However, it is not just about these costs—although they fully justify the Government’s position in their own right. Undoubtedly, a chilling effect also occurs with the imposition of a criminal offence. I have spoken before about my experience of working in the City. I know from that experience that, when this type of new regulation shows up, a whole industry of lawyers, consultants and accountants cranks into action, telling businesses what they can and cannot do. All this distracts businesses from what they should be doing, which is creating jobs and growing their businesses, which benefits the whole economy. As Kit Malthouse, the Member for North West Hampshire, put it in the House of Commons, the SME threshold is

“a level at which companies can absorb the step up in responsibility, and without a disproportionate amount of cost”.—[Official Report, Commons, 13/9/23; col. 947.]

I therefore urge noble Lords to support the government Motion to reinsert the SME threshold, to ensure that we take a proportionate approach and do not impose unnecessary measures that will curb our economic growth.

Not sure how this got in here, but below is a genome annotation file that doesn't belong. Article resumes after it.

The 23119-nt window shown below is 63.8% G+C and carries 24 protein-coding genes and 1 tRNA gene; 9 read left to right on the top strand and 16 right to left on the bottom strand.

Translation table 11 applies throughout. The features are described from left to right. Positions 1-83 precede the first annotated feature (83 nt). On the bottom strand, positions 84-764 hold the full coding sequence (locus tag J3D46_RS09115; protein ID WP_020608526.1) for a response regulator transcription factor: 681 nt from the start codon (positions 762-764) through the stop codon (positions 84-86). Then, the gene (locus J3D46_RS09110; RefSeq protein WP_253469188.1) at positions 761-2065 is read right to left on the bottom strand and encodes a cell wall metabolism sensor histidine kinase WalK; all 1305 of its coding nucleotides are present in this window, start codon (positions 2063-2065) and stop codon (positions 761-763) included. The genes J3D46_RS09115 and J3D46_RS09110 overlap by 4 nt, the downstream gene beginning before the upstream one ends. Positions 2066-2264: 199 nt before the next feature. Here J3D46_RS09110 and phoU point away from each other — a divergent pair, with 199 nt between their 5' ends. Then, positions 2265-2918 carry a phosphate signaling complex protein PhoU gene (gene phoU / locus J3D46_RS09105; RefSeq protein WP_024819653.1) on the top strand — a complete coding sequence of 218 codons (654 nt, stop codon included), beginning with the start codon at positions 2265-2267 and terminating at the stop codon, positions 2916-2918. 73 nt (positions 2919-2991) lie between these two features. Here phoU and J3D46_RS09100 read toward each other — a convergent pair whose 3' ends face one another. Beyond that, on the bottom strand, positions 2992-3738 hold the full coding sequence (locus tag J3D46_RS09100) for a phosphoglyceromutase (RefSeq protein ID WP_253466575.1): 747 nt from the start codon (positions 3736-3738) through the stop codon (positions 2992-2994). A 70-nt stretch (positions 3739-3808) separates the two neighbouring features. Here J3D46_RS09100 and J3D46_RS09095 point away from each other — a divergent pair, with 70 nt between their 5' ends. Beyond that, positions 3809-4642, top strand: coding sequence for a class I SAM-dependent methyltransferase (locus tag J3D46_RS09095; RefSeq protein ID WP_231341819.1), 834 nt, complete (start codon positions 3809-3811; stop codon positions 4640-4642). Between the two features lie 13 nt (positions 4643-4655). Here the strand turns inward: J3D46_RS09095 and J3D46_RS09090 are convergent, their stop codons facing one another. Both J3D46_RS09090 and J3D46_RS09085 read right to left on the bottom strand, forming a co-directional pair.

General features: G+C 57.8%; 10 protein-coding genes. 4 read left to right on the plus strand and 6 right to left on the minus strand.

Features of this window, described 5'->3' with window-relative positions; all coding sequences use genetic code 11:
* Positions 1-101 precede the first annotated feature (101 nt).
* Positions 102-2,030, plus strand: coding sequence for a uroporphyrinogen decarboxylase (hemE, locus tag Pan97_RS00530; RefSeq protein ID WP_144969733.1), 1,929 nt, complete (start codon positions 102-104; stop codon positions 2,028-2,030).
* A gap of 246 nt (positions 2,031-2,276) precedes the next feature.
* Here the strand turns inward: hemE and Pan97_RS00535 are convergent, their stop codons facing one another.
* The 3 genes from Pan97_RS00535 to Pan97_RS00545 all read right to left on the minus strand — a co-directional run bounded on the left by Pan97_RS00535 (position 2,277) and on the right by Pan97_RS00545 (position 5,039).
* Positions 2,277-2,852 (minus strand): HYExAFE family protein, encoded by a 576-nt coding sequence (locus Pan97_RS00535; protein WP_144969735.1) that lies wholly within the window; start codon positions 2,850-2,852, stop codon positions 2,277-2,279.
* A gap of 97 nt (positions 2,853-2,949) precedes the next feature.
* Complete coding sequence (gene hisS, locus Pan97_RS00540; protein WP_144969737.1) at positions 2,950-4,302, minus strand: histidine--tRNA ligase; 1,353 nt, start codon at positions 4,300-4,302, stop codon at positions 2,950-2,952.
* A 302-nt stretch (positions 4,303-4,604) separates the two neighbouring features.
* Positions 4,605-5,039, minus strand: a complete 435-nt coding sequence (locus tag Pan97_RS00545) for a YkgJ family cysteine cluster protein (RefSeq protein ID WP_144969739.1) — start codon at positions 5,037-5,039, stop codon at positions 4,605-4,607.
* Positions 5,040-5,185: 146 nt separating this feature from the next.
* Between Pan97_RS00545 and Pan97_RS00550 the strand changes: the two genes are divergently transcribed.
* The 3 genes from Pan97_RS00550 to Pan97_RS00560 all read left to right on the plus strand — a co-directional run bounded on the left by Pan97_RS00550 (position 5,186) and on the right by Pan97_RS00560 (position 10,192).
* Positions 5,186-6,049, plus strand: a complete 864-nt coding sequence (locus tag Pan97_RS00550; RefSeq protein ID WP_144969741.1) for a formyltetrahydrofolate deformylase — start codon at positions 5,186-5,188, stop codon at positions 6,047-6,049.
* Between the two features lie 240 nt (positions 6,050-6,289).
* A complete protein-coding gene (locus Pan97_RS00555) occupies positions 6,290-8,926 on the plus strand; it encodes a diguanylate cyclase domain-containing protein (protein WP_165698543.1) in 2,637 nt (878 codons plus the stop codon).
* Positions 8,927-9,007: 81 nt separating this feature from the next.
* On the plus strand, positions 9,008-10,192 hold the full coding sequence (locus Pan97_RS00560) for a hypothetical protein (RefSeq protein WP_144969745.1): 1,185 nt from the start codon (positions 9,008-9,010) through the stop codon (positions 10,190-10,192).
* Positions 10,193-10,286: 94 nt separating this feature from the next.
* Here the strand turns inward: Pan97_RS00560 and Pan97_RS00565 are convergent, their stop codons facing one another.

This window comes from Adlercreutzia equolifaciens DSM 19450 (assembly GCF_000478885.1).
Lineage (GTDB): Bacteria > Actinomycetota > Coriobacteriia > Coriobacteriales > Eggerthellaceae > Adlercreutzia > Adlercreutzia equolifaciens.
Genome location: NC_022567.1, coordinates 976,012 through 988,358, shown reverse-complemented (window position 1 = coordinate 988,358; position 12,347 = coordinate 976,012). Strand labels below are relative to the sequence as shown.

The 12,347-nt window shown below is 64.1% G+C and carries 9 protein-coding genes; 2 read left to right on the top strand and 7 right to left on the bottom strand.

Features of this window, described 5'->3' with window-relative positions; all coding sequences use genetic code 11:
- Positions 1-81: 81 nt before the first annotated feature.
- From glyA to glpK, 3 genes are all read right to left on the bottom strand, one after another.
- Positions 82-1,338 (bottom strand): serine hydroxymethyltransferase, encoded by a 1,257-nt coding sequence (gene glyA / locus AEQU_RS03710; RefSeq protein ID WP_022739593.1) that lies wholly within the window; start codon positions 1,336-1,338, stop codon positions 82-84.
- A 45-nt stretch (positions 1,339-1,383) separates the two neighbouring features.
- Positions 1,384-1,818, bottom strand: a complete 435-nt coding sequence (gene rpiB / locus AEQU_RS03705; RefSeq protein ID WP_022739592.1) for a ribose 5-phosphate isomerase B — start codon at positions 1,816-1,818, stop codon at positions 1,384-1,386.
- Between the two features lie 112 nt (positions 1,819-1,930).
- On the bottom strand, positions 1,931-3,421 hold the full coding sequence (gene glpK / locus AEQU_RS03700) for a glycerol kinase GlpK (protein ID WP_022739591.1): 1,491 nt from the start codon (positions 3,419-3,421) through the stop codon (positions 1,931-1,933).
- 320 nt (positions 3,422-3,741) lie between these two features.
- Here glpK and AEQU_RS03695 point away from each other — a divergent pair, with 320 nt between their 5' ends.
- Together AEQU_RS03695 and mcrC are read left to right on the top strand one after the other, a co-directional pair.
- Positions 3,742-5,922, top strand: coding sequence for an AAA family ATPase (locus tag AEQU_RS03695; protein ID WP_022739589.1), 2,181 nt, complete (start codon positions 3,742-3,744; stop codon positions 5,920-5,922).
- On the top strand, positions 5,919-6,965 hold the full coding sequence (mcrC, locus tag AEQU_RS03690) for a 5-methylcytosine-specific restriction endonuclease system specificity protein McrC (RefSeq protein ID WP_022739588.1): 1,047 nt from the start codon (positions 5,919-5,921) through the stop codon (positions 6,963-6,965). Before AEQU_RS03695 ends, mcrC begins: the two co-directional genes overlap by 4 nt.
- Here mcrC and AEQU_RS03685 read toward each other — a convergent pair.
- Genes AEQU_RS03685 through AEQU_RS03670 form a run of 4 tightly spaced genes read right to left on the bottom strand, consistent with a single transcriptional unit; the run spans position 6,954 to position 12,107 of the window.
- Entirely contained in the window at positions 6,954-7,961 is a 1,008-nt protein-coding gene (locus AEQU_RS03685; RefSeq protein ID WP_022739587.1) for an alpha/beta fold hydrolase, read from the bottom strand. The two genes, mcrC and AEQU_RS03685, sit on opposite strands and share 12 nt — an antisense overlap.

I now move on to discuss government Motion B, focusing on the amendment tabled by the noble Lord, Lord Faulks, on cost protection in civil recovery cases. The Government remain of the view that this type of amendment will be a significant departure from the loser pays principle, and therefore not something that should be rushed into without careful consideration. However, that is not to say that this type of amendment is necessarily a bad idea, and I am grateful to the noble Lord for bringing it to our attention. With that being said, it would not be responsible for us to rush into making such a significant change at the tail-end of a Bill without full consideration by the Government and commensurate scrutiny by Parliament. That is why we previously added a statutory commitment in the Bill to review the payment of costs in civil recovery cases in England and Wales by enforcement authorities, and to publish a report on the findings and to lay it before Parliament within 12 months. I hope noble Lords will agree that this is the responsible approach to take and therefore support government Motion B.